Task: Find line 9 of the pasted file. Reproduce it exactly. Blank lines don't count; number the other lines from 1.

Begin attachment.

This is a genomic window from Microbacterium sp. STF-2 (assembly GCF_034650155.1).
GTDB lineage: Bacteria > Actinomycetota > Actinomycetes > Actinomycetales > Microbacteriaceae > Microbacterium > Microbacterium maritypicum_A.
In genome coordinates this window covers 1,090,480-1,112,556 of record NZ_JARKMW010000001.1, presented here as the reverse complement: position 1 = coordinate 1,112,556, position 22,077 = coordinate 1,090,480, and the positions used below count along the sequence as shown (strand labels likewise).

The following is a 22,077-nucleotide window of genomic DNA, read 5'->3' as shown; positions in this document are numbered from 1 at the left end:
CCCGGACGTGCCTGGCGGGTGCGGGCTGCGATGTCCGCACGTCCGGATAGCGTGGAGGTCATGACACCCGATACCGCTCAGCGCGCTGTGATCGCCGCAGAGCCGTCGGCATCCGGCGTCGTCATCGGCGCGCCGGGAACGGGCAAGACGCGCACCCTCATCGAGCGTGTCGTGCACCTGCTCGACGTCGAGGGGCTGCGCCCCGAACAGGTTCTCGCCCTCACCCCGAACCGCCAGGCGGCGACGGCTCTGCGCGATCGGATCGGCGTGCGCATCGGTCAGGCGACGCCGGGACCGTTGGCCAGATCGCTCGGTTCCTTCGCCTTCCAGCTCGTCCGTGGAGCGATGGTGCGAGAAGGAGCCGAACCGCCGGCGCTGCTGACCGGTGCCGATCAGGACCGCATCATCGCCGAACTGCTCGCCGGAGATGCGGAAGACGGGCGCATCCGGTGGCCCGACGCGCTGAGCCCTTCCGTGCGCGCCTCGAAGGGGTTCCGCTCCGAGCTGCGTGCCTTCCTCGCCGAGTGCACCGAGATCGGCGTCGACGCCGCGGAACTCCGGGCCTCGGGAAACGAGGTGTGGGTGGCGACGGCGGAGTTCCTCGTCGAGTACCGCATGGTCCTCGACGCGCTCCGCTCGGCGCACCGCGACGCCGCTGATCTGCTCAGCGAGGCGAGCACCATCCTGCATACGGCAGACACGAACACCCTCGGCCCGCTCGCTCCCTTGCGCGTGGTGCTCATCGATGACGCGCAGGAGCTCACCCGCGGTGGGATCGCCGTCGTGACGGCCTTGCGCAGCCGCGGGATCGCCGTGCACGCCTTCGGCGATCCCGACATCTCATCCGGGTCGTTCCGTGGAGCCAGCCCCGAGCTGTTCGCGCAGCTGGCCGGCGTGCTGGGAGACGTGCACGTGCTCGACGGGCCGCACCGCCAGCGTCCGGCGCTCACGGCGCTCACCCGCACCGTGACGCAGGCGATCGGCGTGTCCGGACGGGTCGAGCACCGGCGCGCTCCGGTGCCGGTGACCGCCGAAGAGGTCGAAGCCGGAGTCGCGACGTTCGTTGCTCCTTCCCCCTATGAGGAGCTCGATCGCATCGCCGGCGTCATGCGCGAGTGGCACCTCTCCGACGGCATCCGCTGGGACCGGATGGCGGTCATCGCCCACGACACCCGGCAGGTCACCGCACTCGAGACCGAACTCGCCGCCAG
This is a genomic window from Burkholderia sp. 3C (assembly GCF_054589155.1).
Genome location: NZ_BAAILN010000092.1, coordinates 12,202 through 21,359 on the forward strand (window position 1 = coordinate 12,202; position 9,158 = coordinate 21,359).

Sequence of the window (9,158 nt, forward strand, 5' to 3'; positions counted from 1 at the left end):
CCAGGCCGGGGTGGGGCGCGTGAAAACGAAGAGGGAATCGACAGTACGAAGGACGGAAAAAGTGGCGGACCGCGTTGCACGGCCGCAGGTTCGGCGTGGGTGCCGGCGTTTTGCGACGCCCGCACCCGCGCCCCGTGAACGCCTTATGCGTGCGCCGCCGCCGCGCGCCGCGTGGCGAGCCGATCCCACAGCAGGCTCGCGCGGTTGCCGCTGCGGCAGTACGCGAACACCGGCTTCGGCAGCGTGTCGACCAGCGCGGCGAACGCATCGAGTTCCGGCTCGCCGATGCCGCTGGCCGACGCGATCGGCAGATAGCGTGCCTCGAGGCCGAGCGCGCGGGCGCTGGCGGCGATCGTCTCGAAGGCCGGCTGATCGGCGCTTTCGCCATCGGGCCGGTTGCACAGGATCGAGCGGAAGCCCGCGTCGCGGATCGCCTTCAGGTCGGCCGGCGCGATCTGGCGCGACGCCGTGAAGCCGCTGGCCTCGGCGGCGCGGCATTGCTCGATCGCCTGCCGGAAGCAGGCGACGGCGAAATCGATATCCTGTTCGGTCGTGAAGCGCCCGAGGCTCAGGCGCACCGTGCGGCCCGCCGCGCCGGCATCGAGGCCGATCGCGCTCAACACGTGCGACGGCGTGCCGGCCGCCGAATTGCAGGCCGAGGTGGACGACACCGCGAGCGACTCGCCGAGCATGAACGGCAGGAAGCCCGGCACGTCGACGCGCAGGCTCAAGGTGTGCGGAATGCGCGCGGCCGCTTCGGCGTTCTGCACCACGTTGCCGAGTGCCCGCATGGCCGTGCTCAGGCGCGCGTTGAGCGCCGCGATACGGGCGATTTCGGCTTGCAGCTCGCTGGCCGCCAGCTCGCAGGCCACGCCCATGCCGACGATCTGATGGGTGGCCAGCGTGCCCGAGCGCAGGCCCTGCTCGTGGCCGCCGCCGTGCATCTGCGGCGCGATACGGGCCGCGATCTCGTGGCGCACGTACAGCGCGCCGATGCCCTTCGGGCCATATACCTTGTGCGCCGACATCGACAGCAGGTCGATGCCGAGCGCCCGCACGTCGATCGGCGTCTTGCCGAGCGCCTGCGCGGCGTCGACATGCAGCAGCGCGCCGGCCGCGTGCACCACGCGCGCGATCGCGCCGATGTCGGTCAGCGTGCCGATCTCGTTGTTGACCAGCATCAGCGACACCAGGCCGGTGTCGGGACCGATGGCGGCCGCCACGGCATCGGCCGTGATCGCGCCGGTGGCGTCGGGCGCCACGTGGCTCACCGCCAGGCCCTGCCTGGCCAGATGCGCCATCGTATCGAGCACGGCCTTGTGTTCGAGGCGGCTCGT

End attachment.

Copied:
CCAGGCCGGGGTGGGGCGCGTGAAAACGAAGAGGGAATCGACAGTACGAAGGACGGAAAAAGTGGCGGACCGCGTTGCACGGCCGCAGGTTCGGCGTGGGTGCCGGCGTTTTGCGACGCCCGCACCCGCGCCCCGTGAACGCCTTATGCGTGCGCCGCCGCCGCGCGCCGCGTGGCGAGCCGATCCCACAGCAGGCTCGCGCGGTTGCCGCTGCGGCAGTACGCGAACACCGGCTTCGGCAGCGTGTCGACCAGCGCGGCGAACGCATCGAGTTCCGGCTCGCCGATGCCGCTGGCCGACGCGATCGGCAGATAGCGTGCCTCGAGGCCGAGCGCGCGGGCGCTGGCGGCGATCGTCTCGAAGGCCGGCTGATCGGCGCTTTCGCCATCGGGCCGGTTGCACAGGATCGAGCGGAAGCCCGCGTCGCGGATCGCCTTCAGGTCGGCCGGCGCGATCTGGCGCGACGCCGTGAAGCCGCTGGCCTCGGCGGCGCGGCATTGCTCGATCGCCTGCCGGAAGCAGGCGACGGCGAAATCGATATCCTGTTCGGTCGTGAAGCGCCCGAGGCTCAGGCGCACCGTGCGGCCCGCCGCGCCGGCATCGAGGCCGATCGCGCTCAACACGTGCGACGGCGTGCCGGCCGCCGAATTGCAGGCCGAGGTGGACGACACCGCGAGCGACTCGCCGAGCATGAACGGCAGGAAGCCCGGCACGTCGACGCGCAGGCTCAAGGTGTGCGGAATGCGCGCGGCCGCTTCGGCGTTCTGCACCACGTTGCCGAGTGCCCGCATGGCCGTGCTCAGGCGCGCGTTGAGCGCCGCGATACGGGCGATTTCGGCTTGCAGCTCGCTGGCCGCCAGCTCGCAGGCCACGCCCATGCCGACGATCTGATGGGTGGCCAGCGTGCCCGAGCGCAGGCCCTGCTCGTGGCCGCCGCCGTGCATCTGCGGCGCGATACGGGCCGCGATCTCGTGGCGCACGTACAGCGCGCCGATGCCCTTCGGGCCATATACCTTGTGCGCCGACATCGACAGCAGGTCGATGCCGAGCGCCCGCACGTCGATCGGCGTCTTGCCGAGCGCCTGCGCGGCGTCGACATGCAGCAGCGCGCCGGCCGCGTGCACCACGCGCGCGATCGCGCCGATGTCGGTCAGCGTGCCGATCTCGTTGTTGACCAGCATCAGCGACACCAGGCCGGTGTCGGGACCGATGGCGGCCGCCACGGCATCGGCCGTGATCGCGCCGGTGGCGTCGGGCGCCACGTGGCTCACCGCCAGGCCCTGCCTGGCCAGATGCGCCATCGTATCGAGCACGGCCTTGTGTTCGAGGCGGCTCGT